The Finnish Health in Teens study – Fin-HIT – is a cohort study including over 11,000 Finnish adolescents aged around 9–12 years at enrolment, together with 10,000 guardians, the vast majority mothers. This age range was chosen as the majority of participants are about to enter puberty and are cognitively mature to participate in the study according to our own focus group discussions.
Fin-HIT studies prevalence, risk and protective factors associated with body size. We have on-going studies of potential associations between body size, epigenetic factors and microbiome. One of our overall study aims is to determine if the saliva microbiome is associated with body size and if so, can it be used for early detection of adolescents at risk of developing overweight and obesity.
The Ethics Committee of the Hospital District of Helsinki and Uusimaa has approved the Fin-HIT study.
The participants were recruited and baseline data collection was performed during 2011–2014.
Pilot study: Home recruitment, by mailed invitations to 11,000 selected households, was tested in 2011. The response rate using this strategy was 14 %. A phone interview study done amongst 166 randomly selected non-participating guardians indicated that the main reason for non-participation was lack of time (43 %).
Main study:<The largest part of recruitment was therefore conducted in the schools where trained fieldworker teams presented the study in school classes and handed out invitations to the adolescents. At school, the adolescents answered a questionnaire on an electronic tablet pc, provided a saliva sample and had their height, weight and waist circumference measured in a standardized way by the fieldworkers. Saliva samples were collected using Oragene® DNA Self-Collection Kit. Guardians participated by answering a web questionnaire.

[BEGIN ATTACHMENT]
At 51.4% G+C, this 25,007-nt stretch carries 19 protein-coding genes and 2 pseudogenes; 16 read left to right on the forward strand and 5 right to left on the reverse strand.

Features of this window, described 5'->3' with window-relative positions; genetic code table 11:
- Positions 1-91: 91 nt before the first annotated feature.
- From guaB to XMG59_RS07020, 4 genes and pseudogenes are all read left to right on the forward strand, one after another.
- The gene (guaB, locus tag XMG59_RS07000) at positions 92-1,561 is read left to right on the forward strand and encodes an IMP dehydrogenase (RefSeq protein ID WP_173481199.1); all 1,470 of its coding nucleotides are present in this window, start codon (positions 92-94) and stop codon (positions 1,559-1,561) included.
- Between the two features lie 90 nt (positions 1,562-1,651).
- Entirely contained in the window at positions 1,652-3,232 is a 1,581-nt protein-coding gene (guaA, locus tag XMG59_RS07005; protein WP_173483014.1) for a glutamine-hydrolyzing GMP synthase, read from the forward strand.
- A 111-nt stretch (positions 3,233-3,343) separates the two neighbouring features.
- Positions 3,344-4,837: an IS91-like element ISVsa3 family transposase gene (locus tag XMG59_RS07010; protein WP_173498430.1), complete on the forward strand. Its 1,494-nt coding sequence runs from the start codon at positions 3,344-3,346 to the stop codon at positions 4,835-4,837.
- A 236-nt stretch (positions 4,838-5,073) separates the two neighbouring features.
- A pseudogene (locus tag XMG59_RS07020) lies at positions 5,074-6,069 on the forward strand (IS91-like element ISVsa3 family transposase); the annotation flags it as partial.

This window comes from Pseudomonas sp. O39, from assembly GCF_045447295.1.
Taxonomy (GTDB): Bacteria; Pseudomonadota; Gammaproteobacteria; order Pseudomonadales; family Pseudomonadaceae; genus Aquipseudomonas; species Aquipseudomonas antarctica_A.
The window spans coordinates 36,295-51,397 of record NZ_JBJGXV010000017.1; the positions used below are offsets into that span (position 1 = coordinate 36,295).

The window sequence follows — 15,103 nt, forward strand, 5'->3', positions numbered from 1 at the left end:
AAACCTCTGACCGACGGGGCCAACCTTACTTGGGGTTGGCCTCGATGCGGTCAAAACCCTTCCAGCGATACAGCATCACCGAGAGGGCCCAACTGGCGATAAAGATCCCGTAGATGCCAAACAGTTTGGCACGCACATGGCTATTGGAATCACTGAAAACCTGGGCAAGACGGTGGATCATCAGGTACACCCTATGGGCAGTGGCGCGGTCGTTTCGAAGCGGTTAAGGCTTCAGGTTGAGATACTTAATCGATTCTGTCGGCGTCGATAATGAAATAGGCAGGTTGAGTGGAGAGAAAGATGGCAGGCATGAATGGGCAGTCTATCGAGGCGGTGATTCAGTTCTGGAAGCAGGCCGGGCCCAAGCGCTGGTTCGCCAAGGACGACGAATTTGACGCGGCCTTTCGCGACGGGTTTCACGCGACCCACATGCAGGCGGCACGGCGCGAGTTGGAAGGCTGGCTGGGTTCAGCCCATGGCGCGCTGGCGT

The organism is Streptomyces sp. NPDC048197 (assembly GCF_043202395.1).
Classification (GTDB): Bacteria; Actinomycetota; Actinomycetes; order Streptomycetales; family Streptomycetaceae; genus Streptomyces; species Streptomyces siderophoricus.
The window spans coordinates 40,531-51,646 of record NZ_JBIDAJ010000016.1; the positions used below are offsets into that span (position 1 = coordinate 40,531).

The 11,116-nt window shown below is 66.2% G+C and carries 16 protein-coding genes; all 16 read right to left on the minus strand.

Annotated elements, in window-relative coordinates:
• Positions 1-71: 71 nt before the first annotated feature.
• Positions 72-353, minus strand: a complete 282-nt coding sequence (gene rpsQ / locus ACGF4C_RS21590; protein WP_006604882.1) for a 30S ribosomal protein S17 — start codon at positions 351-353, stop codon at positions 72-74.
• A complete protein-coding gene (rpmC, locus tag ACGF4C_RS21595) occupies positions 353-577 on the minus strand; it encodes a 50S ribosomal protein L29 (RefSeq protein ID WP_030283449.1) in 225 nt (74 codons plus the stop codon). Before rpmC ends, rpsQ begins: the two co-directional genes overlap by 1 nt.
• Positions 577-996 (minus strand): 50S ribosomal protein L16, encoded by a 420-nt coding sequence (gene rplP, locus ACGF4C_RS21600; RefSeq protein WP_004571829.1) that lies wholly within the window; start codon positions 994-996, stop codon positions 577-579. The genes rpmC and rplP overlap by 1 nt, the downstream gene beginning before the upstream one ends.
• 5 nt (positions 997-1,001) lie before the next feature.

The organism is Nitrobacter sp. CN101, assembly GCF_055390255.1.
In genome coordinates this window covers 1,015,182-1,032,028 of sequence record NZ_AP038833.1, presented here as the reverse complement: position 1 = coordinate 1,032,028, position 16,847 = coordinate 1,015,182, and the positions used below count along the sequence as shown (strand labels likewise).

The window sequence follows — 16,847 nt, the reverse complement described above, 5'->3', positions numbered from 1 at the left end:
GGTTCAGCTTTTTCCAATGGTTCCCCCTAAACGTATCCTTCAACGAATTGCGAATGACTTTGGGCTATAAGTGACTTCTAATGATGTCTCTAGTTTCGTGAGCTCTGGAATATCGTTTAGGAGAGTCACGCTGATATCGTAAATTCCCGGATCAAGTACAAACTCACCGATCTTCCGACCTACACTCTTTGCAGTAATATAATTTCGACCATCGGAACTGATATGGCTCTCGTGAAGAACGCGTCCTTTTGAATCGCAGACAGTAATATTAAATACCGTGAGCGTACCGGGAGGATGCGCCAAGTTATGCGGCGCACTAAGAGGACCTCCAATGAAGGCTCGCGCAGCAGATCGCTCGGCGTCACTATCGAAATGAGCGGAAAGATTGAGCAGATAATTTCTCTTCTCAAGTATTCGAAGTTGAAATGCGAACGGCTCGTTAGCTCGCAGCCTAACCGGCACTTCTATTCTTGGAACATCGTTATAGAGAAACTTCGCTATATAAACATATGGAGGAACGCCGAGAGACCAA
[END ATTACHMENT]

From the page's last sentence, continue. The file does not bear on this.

A total of 27,000 households was invited during the school recruitment. The participation rate for the adolescents at baseline was 36 %. In total, 496 schools, and 1,415 school classes participated throughout Finland, including rural and urban areas (see map). 95 % of the schools approached accepted to participate in the study.
The current ethical approval for follow-up is 25 years which all participants have consented to.
The first active follow-up
During 2015–2016, the households were invited to the first follow-up, when the majority of adolescents are 13–15 years old. A follow-up allows us to study changes in body size and health status in the participants over time, including microbiotic and epigenetic changes in body size development. The invited adolescent and guardian were both asked to answer a web questionnaire, to give a saliva sample and to report their height, weight and waist circumference.
The participants have consented to link national health register data to their collected data. The registers include Population Information System at the Population Register Center (PRC; data such as social security number, address, mother tongue), The Social Insurance Institution of Finland (Kela; data such as medicine prescriptions, purchase of medicine, medicine expenses), Statistics Finland (data such as occupational status, wages, cause of death) and the National Institute for Health and Welfare (THL; data such as pregnancy, new-born health, diagnoses).
During 2017–18, we conducted a validation study to test the validity and reliability of the Finnish version of the Children’s Eating Attitudes Test (ChEAT) questionnaire used in the cohort study. We invited 1500 children, representative of the cohort participants, in grades 5th through 8th from schools across the Uusimaa region to participate. The data – questionnaire and anthropometric measurements – were collected during school days, and retest was performed after 5-week interval.
The Fin-HIT cohort was established by Professor Elisabete Weiderpass, MD, PhD. She has a track record of over 700 peer-reviewed publications and extensive experience in coordinating epidemiological studies. In 2018, she was elected as the director of the International Agency for Research on Cancer (IARC).